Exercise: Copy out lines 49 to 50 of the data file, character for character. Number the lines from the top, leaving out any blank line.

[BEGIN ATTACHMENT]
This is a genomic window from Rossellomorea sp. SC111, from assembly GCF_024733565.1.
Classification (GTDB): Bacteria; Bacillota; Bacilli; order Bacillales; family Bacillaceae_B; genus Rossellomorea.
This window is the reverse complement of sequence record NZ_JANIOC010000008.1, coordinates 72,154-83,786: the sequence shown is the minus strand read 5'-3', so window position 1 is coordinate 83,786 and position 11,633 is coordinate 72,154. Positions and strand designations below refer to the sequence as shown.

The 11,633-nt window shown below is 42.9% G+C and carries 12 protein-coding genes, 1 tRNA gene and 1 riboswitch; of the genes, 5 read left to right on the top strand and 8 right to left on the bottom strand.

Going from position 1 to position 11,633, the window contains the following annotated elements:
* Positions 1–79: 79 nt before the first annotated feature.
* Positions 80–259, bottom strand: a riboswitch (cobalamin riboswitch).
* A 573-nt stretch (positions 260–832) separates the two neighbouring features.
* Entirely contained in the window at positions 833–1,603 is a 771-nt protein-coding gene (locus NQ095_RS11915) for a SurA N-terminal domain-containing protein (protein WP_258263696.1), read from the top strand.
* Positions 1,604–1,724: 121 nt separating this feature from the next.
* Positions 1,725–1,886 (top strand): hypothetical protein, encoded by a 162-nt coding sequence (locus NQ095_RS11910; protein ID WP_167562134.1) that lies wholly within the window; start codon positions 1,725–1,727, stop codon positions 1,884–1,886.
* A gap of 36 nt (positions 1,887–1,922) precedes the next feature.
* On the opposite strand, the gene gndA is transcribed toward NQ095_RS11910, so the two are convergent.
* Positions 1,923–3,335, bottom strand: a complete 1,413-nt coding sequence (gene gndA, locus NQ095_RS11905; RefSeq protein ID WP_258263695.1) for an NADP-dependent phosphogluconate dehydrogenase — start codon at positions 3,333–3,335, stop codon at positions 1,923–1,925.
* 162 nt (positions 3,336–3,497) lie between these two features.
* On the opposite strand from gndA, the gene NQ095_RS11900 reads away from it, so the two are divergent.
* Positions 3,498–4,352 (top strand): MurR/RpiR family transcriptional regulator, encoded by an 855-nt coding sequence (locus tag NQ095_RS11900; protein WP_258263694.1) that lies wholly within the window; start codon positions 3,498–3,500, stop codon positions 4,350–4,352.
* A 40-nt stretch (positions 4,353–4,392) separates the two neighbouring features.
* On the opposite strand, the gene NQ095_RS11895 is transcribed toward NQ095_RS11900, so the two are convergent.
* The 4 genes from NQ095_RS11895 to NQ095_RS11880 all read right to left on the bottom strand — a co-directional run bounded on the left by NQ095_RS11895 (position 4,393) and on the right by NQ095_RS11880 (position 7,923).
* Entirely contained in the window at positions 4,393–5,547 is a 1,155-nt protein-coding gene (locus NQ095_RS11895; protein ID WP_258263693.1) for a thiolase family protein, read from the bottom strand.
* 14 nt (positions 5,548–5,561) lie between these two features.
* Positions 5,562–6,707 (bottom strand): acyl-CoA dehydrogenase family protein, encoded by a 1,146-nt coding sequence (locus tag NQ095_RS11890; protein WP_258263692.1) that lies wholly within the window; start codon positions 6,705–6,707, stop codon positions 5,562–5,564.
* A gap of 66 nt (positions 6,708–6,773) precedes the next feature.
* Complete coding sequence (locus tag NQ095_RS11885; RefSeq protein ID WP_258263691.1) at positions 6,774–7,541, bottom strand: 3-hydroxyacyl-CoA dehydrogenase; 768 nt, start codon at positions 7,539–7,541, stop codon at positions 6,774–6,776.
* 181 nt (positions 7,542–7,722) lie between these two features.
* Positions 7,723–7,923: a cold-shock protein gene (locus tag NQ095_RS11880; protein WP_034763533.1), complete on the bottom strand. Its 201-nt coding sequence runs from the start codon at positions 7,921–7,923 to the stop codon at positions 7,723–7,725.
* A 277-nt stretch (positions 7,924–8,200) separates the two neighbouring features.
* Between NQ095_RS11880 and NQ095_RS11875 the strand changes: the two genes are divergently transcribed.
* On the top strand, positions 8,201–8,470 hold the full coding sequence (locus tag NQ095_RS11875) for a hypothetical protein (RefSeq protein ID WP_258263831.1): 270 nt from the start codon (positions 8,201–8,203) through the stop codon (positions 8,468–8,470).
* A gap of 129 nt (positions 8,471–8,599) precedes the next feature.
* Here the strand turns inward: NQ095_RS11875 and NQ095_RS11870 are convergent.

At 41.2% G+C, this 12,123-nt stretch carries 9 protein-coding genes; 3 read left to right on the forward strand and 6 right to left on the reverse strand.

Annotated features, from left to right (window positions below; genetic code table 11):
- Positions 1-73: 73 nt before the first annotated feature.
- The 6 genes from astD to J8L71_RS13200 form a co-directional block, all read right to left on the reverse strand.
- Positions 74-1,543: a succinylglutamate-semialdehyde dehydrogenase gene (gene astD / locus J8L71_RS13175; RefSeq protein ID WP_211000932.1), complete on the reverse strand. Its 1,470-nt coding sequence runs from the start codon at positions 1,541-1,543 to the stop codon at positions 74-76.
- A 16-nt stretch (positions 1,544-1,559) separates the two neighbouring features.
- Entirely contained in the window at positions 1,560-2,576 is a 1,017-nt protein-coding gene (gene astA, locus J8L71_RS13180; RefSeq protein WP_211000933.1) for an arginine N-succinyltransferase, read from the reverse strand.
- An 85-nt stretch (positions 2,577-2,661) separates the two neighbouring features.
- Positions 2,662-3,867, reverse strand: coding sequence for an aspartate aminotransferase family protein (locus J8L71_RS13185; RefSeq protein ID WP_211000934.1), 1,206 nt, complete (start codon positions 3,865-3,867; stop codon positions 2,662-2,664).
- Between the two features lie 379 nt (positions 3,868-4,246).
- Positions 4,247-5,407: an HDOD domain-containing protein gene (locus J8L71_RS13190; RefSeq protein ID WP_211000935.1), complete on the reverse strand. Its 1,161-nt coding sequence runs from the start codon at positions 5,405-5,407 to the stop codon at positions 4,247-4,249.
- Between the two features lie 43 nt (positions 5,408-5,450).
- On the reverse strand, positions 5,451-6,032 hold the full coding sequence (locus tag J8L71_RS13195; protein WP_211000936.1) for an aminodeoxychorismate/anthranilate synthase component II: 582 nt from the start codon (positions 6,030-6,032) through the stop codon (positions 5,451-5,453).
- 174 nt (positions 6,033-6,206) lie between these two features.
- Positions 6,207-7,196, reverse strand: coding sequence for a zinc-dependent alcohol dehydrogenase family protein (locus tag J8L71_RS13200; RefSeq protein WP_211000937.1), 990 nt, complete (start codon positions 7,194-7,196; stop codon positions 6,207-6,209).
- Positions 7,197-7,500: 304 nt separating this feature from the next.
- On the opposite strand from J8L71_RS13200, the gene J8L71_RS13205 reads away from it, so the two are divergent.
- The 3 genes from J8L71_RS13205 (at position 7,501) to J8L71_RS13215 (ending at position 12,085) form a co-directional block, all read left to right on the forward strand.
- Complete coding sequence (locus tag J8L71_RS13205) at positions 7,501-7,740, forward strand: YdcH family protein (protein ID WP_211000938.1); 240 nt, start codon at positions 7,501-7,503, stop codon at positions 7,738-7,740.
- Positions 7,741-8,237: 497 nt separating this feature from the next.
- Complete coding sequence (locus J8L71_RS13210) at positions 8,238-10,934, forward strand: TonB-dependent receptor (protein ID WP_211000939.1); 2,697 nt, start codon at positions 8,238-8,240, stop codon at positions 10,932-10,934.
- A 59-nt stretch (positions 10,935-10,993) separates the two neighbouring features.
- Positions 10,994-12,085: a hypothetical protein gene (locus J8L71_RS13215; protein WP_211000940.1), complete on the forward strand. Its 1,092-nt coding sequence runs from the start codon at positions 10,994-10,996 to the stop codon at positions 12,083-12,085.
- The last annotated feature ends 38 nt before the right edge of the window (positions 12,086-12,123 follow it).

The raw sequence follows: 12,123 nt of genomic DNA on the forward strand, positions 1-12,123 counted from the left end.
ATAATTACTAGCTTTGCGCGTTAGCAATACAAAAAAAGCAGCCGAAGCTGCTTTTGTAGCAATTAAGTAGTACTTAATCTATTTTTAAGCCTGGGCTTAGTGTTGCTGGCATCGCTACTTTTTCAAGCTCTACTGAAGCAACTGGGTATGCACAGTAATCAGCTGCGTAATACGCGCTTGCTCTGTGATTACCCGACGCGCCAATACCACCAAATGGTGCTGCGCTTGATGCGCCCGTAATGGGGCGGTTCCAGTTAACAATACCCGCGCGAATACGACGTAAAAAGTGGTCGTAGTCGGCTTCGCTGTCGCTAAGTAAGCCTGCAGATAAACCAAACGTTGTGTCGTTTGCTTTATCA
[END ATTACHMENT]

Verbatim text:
- On the opposite strand from J8L71_RS13200, the gene J8L71_RS13205 reads away from it, so the two are divergent.
- The 3 genes from J8L71_RS13205 (at position 7,501) to J8L71_RS13215 (ending at position 12,085) form a co-directional block, all read left to right on the forward strand.